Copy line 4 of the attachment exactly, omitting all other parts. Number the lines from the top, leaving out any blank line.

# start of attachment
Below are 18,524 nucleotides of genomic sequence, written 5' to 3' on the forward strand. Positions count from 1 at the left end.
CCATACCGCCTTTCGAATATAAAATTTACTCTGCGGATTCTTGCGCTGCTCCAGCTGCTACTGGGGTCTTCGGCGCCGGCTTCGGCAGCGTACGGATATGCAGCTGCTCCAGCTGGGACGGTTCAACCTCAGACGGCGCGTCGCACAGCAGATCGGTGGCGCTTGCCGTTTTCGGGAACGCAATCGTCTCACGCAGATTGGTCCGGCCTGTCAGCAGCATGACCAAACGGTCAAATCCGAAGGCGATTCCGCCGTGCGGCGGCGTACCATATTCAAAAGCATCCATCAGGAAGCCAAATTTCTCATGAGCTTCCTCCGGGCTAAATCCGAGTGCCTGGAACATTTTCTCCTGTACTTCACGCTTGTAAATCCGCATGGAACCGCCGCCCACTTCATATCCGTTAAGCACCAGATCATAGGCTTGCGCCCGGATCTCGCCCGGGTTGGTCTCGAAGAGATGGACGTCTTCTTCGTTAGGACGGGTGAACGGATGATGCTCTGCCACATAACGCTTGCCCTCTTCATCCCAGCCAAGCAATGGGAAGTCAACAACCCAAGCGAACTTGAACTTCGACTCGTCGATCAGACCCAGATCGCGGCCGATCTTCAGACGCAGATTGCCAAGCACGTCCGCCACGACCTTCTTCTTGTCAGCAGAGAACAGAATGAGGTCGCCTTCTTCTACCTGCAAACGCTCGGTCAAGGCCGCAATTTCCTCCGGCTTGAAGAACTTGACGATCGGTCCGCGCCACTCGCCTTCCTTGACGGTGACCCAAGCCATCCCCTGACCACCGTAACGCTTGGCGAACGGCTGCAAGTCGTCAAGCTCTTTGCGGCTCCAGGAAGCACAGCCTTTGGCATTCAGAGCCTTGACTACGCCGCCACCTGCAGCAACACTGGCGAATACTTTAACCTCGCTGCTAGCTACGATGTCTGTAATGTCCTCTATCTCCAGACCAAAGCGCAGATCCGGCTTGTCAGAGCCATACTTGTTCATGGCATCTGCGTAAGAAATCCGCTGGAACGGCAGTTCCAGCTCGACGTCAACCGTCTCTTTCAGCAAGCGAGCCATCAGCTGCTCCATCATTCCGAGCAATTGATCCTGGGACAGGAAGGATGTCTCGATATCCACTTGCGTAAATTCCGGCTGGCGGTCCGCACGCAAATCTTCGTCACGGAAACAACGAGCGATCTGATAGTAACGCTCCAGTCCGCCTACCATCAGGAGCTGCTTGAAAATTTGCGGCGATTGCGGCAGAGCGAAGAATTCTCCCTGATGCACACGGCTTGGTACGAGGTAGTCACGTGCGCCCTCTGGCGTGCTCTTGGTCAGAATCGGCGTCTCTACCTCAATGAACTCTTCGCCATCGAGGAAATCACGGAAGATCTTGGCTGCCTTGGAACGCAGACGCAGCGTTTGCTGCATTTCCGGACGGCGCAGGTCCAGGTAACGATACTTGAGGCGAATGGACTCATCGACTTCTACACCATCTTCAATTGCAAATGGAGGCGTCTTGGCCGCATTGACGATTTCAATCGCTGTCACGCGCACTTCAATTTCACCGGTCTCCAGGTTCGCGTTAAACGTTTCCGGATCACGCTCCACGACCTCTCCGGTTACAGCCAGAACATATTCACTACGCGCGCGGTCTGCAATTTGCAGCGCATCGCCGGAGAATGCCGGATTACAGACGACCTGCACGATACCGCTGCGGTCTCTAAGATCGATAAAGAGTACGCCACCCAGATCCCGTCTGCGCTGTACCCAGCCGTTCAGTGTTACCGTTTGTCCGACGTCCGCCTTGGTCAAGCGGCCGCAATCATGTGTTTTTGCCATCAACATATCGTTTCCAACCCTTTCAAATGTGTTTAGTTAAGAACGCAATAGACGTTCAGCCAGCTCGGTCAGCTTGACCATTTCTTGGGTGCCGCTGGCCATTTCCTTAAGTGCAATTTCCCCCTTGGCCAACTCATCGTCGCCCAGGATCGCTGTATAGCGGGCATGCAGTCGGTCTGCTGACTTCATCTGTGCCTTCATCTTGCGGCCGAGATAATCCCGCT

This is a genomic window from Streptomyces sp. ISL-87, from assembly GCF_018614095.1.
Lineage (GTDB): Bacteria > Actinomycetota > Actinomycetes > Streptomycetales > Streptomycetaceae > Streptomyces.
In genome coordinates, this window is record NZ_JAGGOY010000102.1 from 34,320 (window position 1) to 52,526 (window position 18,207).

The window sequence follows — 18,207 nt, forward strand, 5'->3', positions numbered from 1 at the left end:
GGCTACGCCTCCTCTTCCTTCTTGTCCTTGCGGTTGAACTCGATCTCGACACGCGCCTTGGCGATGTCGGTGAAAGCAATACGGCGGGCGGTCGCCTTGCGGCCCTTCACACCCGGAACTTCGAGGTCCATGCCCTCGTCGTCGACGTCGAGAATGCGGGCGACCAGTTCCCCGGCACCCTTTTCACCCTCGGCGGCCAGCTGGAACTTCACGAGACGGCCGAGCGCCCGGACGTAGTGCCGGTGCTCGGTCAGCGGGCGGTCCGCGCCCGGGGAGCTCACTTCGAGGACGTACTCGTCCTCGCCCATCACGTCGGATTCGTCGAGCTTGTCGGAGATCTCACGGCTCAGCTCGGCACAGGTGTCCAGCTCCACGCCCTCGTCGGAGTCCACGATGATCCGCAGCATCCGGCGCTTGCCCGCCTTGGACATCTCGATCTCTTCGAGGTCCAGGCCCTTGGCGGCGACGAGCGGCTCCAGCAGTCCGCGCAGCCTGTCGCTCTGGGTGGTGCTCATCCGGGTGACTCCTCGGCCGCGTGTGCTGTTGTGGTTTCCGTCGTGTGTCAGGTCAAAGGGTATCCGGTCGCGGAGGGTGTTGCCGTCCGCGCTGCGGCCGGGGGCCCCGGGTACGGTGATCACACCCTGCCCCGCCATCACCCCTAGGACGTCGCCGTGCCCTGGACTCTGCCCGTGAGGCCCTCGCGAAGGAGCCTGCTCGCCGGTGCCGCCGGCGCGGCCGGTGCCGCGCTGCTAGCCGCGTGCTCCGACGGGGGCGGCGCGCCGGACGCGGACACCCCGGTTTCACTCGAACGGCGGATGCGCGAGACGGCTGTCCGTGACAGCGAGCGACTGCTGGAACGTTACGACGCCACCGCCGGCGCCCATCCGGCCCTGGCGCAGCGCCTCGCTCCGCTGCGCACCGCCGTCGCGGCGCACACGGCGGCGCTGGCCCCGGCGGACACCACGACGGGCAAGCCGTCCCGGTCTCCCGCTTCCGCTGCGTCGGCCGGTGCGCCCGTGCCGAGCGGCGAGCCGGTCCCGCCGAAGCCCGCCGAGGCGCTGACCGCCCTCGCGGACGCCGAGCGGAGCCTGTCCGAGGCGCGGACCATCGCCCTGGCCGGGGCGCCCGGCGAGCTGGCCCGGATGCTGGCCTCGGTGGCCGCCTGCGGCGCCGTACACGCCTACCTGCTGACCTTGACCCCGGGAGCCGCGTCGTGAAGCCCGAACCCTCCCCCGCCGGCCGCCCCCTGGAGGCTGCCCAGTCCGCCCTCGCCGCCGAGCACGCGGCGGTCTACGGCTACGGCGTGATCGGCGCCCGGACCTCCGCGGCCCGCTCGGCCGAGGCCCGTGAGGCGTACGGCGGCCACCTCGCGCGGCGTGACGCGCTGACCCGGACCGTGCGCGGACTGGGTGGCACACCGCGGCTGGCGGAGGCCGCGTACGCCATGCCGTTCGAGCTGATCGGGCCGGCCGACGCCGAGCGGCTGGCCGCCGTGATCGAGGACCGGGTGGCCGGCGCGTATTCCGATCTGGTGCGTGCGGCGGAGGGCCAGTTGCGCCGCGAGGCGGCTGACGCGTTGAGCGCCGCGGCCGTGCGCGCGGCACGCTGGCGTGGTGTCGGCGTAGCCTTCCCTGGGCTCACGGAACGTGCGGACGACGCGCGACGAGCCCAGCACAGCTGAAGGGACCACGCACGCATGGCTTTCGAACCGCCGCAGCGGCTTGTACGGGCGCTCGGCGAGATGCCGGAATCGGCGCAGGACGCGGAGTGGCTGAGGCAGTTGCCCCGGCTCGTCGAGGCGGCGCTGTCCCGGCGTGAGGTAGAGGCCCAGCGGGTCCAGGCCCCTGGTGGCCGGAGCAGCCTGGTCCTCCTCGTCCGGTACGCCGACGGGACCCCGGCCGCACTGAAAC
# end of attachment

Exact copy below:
Lineage (GTDB): Bacteria > Actinomycetota > Actinomycetes > Streptomycetales > Streptomycetaceae > Streptomyces.